Bon’s first wife is not the only skeleton in his closet—“‘four years later Judith was to find the photograph of the other woman and [their] child’” (page 71).  “‘I don’t think she ever suspected,’” theorizes our narrator for this vignette, “‘until that afternoon four years later’” (page 73).  Bon does eventually write Judith, though, at the end of the war: “‘[F]our years later…she received a letter from him saying We have waited long enough’” (page 80).  “‘[H]ere is the letter, sent four years afterward,’” intones a rueful Mr. You See, “‘four years after she had had any message from him save the messages from Henry that he (Bon) was still alive’” (page 85).

You have likely gathered that Henry ends up killing Bon—an act of righteous eradication long overdue, or so figures the teller of the tale, who thinks Henry should have just gone ahead and done it right after finding out about Bon’s marital situation: “‘[T]hat afternoon four years later should have happened the next day, the four years, the interval, mere anti-climax’” (this also from Chapter 4, on page 94).  But instead, “‘he waited, hoped, for four years’” (page 94).  Yes, “‘Henry waited four years’”—yes, still page 94—all the while “‘holding the three of them in that abeyance, that durance.”  (What th?  You have got to be jok—  #@&%!!! )

• • •

*The Henry/Judith/Bon soap opera is largely related second-hand, thus all the quotations-within-quotations.

**From Chapter 4 (for completists only): “‘he (Henry) could not say that to his friend, I did that for love of you….He couldn’t say that, you see’” (p. 72); “‘he, the living man, was usurped, you see’” (p. 77); “‘You see? there they are: this girl…this father…this brother’” (p. 79); “‘You see? You would almost believe that Sutpen’s trip to New Orleans was just sheer chance’” (p. 81); “‘He had been too successful, you see; his was that solitude of contempt’” (p. 82); “‘So he dared not ask Bon to deny it; he dared not, you see’” (p. 85); “‘but we do not pretend to be God, you see’” (p. 91); “‘They didn’t tell one another anything, you see…Judith, that she knew where Bon and Henry now were’” (p. 96).  Plus the following, from page 90, in which a conversation—about a duel—is described (so handy an interjection is “you see” that not only is the fellow who’s telling the story partial to it, so is the fellow who’s in the story—two sentences in a row!): “‘[T]he guide [was] casually and pleasantly anecdotal:…. “They face one another inside the same cloak, you see, each holding the other’s wrist with the left hand.  But that was never my way”;—casual, chatty, you see, waiting for the countryman’s slow question…“What would you—they be fighting for?”’”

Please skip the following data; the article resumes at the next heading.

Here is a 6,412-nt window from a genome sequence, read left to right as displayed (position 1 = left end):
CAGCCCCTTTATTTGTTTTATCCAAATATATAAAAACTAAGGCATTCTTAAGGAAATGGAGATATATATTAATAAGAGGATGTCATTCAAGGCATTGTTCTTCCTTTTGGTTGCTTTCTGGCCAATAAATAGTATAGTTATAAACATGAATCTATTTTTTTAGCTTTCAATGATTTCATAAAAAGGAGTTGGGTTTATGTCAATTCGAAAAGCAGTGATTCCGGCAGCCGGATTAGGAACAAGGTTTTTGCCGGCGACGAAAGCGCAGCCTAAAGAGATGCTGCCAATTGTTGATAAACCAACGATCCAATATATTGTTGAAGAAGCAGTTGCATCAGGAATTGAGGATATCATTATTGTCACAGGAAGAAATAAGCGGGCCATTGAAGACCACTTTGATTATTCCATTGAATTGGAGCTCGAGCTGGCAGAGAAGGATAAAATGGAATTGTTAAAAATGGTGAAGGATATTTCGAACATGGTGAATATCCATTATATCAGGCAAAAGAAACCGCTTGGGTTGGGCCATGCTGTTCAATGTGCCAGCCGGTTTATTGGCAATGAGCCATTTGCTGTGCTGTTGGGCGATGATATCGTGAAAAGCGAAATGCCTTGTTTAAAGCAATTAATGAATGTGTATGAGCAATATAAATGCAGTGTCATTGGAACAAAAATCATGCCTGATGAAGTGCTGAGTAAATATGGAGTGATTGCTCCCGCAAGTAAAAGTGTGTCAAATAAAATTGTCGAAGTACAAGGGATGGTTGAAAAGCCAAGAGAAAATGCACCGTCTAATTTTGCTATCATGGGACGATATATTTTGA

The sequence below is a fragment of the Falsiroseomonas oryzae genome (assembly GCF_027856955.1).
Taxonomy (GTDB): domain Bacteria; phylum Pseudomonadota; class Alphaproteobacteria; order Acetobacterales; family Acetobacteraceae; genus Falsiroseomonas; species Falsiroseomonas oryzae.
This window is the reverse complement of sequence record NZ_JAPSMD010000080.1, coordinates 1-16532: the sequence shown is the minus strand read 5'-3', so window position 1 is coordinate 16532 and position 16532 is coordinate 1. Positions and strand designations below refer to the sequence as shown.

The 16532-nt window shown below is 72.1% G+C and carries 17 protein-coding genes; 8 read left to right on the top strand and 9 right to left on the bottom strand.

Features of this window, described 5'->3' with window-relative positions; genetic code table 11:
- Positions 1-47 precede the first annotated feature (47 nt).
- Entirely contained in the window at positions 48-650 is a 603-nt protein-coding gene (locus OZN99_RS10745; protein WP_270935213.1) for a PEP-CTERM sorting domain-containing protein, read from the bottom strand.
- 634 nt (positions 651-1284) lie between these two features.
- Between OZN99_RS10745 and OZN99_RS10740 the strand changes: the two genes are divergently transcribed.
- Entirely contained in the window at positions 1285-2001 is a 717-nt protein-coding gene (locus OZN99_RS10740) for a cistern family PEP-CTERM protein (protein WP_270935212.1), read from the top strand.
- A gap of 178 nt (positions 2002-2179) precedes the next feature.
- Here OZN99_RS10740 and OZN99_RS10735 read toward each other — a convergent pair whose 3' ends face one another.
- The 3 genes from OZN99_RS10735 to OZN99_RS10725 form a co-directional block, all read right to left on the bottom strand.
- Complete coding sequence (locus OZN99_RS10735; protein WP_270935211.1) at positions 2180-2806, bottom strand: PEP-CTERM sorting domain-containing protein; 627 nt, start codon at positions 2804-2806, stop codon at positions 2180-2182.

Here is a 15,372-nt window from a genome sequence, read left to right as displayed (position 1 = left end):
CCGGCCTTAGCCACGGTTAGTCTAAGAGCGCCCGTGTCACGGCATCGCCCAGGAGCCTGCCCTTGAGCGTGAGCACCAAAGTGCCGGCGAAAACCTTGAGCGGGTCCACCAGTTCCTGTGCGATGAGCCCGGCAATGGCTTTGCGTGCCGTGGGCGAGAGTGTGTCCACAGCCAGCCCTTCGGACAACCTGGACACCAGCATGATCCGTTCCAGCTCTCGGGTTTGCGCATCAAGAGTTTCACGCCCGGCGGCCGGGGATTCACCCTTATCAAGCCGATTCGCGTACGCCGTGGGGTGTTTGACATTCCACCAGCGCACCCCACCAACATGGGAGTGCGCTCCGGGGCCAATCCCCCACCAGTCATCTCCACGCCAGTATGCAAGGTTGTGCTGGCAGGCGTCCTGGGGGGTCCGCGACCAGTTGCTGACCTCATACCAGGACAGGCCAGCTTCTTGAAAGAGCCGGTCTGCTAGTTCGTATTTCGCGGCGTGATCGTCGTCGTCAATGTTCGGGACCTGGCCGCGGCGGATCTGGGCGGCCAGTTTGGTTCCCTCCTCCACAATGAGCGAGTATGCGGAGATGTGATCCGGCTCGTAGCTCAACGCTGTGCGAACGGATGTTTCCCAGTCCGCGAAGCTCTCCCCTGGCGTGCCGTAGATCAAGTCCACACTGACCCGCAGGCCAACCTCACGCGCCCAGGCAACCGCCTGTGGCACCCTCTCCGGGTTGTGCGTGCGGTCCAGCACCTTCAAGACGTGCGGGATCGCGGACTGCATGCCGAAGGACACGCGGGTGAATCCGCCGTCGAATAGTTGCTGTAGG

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2 comments on “Tales Well Calculated

  1. Mighty says:

    After reading your posts, I suggest that all Faulkner lovers either confront your observations (good luck to them!) or shut up now and forever about how “great” this novel is.

  2. Carrington says:

    Is Webster’s wrong or does “durance” mean “restrained by or as if by physical force.” Was Henry physically restraining Bon and Judith during those four years?